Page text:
Shin and Tomoko met at the Kyoto City University of Art and developed a brand new aesthetically pleasing and functional way of designing furniture. Their goal was to change the way people acted and behaved deliberately, but in a subtle manner. The couple sought to simplify life for their consumers while still producing beautiful, high-quality art. There were several ways they did this in their design.
Salt & Pepper Shakers
The Azumis strove to design concepts that would bring greater functionality to your home. In designing their salt and pepper shakers, they desired to create objects that could be used more gently and easily, as opposed to having the vigorous shaking regular salt and pepper shakers required. They placed the salt and pepper holes lower and vertically on the sides of their shakers to encourage ease of use.
Table = Chest
This design was incredibly unique and created by the Azumis. Their intention was the piece could function beautifully in multiple ways. Stacked, the two pieces created a vertical table, with two drawers for storage. The design was capable of being separated and having the top half removed from the bottom and placed alongside it. This created a low table, or chest, for use, complete with drawers and storage area.
Unique in this design, they were able to create a piece of furniture that could take up a minimal amount of floor space while still having the capacity to function as a low table if necessary. In keeping with the functionality theme, the couple sought to keep a minimalist type of furniture, while being aesthetically pleasing and functional in multiple ways.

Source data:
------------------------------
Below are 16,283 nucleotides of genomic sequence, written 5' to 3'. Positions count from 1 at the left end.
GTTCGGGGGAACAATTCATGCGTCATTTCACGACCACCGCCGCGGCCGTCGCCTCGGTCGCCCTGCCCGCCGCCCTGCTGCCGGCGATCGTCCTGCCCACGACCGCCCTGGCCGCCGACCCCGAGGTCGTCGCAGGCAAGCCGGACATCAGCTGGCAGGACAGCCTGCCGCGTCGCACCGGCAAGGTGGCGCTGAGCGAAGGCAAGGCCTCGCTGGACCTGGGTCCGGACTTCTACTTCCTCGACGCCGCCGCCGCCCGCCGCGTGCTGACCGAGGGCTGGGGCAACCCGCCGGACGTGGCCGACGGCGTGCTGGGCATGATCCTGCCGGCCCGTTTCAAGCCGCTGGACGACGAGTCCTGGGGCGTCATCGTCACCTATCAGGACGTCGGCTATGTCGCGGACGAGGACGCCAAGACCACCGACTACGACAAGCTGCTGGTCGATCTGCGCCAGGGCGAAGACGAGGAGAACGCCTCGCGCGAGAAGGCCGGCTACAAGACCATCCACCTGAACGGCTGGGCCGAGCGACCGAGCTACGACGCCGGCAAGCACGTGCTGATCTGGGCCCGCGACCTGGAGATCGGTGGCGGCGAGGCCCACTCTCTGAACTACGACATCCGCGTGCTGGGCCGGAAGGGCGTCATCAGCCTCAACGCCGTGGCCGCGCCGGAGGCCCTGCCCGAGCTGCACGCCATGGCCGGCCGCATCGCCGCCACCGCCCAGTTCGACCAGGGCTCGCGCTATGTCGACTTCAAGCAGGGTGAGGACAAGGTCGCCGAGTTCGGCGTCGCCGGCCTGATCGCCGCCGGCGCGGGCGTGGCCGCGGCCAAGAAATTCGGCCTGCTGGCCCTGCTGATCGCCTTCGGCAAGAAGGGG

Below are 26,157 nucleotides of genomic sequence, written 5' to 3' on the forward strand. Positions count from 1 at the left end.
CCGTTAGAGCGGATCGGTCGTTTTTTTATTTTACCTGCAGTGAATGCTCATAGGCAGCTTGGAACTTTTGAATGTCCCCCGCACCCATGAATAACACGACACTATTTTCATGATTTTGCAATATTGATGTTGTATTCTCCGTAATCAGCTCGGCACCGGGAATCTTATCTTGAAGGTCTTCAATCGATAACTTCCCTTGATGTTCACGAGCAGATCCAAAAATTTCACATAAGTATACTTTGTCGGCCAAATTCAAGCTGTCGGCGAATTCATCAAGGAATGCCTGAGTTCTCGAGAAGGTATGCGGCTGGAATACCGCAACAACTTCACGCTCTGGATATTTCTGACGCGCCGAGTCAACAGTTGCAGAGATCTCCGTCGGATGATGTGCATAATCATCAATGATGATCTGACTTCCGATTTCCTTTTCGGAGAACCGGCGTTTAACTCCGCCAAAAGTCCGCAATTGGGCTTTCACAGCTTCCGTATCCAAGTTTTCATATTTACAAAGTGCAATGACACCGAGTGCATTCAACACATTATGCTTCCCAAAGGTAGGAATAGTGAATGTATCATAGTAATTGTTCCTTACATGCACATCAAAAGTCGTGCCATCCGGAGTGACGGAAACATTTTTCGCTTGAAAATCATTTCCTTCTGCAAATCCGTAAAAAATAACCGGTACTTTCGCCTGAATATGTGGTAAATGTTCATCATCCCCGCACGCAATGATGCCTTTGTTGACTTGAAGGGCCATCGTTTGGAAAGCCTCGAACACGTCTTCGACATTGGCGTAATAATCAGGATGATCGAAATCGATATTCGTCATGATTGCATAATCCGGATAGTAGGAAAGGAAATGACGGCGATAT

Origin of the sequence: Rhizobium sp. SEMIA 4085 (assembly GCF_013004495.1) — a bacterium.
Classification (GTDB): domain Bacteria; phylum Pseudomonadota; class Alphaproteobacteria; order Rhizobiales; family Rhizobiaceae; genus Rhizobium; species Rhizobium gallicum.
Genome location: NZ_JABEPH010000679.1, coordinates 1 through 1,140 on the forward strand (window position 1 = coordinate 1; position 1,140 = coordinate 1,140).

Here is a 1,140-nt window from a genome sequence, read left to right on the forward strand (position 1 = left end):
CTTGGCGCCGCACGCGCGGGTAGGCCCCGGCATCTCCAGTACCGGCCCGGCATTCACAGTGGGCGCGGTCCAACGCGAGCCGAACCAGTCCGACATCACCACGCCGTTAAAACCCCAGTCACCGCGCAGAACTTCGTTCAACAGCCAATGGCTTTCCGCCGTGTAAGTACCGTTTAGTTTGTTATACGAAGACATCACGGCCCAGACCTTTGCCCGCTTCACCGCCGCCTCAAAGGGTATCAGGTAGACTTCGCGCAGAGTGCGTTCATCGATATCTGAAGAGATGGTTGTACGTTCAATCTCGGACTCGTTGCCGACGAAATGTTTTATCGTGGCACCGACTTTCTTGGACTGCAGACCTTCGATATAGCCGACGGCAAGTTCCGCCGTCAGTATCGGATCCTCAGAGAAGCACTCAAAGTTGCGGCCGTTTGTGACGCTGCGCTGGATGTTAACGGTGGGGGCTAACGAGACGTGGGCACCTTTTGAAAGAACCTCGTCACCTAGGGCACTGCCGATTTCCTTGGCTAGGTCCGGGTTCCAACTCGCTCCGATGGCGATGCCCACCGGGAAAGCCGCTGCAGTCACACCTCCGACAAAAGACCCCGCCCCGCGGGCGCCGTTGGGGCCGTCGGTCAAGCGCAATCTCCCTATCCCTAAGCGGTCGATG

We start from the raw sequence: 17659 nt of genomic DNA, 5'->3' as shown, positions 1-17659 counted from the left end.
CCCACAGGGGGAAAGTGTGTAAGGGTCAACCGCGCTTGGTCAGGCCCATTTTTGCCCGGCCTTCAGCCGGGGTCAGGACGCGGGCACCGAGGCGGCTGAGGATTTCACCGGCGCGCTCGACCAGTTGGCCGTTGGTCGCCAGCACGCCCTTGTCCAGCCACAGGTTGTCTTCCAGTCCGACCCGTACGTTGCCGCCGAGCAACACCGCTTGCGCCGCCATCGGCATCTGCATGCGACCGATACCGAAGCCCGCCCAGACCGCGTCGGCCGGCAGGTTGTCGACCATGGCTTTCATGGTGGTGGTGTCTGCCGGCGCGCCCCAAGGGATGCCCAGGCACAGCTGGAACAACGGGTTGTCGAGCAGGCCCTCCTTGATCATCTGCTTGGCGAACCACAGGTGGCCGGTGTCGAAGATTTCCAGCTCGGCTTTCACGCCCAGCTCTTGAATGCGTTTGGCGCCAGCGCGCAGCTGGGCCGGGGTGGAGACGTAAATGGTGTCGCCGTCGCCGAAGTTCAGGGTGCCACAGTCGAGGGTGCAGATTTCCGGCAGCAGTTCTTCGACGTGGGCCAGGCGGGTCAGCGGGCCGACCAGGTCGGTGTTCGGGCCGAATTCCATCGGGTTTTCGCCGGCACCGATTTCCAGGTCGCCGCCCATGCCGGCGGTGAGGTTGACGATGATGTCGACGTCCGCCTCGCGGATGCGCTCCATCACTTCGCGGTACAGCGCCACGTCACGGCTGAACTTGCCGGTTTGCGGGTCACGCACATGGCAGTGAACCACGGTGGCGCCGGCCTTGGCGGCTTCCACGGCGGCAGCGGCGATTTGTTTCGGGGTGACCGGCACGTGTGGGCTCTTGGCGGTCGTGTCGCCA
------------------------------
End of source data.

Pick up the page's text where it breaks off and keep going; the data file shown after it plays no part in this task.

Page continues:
LEM Bar Stool
This design was incredibly popular for many consumers. The bar stool integrated a very sleek design that flowed effortlessly to conform to any design palate. There are multiple seat options of veneer or coloring that can allow the seat to stand out or blend in. The footrest on this bar stool is an effortless drop of sleek metal that flows sleekly down from the seat. With swivel capacity and the ability to raise or lower, this chair was functional in many environments.
When designing this seat, the Azumis sought to create a piece that was so light and diffident that the user could appear to be defying gravity. By using negative space and allowing the structure to appear “void,” the Azumis were able to create a seat that genuinely reacted with the area surrounding it.
A current pursuit by the Azumis, Breezescape is the idea that your environment can interact with the art around you. Azumi has created a series of “mobiles,” or hanging art that allows air to flow effortlessly through the piece. Created with black bars or blue rods, they appear to be suspended vertically in the air. With every change of air current or opening of doors, the piece is allowed to move and flow. This creates a sense of interaction with the space you are in and a visible aid to witness the changes in your environment.